Listen, Learn and Lead: A Formula for Delivering Excellent Service
Everyone expects good service. In fact, your clients and customers deserve it. As a baseline, good service means delivering products and services that don't fall short of expectations. It means answering questions, returning phone calls, meeting deadlines and resolving mistakes—along with other fundamental business activities.
Excellent service, however, comes when you deliver the unexpected. It means going beyond business as usual, listening carefully and taking meaningful steps to understand your clients' businesses. It means demonstrating, day after day, that you are more than a provider of goods and services.
Client-focused companies in the service sector can deliver the unexpected in a number of ways. For instance, you might call your clients, rather than waiting for them to call you. Try forwarding a timely magazine article or scheduling a short meeting over coffee, just to stay in touch. Consider looking beyond the scope of your current projects and delving into the issues that keep your clients up at night: The plant relocation that requires significant layoffs, or the senior business partner whose retirement jeopardizes the company's leadership structure.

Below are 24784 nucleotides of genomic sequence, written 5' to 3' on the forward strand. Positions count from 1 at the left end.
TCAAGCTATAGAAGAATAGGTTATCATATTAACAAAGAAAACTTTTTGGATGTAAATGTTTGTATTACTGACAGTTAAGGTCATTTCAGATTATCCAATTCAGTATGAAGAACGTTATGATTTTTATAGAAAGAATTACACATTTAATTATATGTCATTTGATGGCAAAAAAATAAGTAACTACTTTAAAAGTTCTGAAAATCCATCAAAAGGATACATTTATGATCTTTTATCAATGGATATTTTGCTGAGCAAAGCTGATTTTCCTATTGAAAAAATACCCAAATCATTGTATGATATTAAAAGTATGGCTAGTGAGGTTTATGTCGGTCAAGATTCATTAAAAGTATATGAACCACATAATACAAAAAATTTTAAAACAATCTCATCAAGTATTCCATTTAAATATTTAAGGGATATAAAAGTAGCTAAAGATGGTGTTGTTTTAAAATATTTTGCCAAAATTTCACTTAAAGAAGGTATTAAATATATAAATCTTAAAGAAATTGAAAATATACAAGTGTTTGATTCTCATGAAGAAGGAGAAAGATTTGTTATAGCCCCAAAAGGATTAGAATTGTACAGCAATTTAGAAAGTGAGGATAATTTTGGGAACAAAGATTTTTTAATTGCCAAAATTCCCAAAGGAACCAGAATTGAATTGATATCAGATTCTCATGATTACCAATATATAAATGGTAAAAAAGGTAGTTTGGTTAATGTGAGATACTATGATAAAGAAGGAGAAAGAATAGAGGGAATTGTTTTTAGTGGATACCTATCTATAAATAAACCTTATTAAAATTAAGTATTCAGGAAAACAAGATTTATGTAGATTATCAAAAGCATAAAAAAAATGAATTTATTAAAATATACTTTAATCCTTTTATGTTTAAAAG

More formal methods might include implementing a review process to help identify emerging issues and develop forward-thinking solutions before problems occur. For several years now, Much Shelist has conducted our own client survey program, allowing us to measure satisfaction levels, learn how we can best address evolving legal needs, answer questions about the firm and enhance our performance.
These principles also apply outside the service sector. Companies involved in manufacturing, distribution or sales should make the same effort to understand customer needs and expectations. Don't wait for problems to arise or complaints to roll in or, worse yet, the phone to stop ringing. Identify and respond to concerns with tailored solutions that position you ahead of the marketplace.
In the final analysis, the formula for excellence is simple—listen, learn and lead. By going beyond business fundamentals and basic expectations, by actively listening, and by re-imagining yourself as a proactive business advisor or a customer-focused industry leader, you can set yourself and your company apart and deliver true excellence.